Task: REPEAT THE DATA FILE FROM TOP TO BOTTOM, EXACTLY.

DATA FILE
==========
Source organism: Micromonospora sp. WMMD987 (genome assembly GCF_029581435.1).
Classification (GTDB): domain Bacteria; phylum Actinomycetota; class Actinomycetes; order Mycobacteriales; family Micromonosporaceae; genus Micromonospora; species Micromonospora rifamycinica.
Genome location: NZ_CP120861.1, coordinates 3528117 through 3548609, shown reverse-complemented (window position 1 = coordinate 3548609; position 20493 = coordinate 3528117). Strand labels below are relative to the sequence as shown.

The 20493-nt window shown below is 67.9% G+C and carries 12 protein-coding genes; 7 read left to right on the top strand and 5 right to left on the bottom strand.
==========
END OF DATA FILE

Source organism: Micromonospora sp. WMMD987 (genome assembly GCF_029581435.1).
Classification (GTDB): domain Bacteria; phylum Actinomycetota; class Actinomycetes; order Mycobacteriales; family Micromonosporaceae; genus Micromonospora; species Micromonospora rifamycinica.
Genome location: NZ_CP120861.1, coordinates 3528117 through 3548609, shown reverse-complemented (window position 1 = coordinate 3548609; position 20493 = coordinate 3528117). Strand labels below are relative to the sequence as shown.

The 20493-nt window shown below is 67.9% G+C and carries 12 protein-coding genes; 7 read left to right on the top strand and 5 right to left on the bottom strand.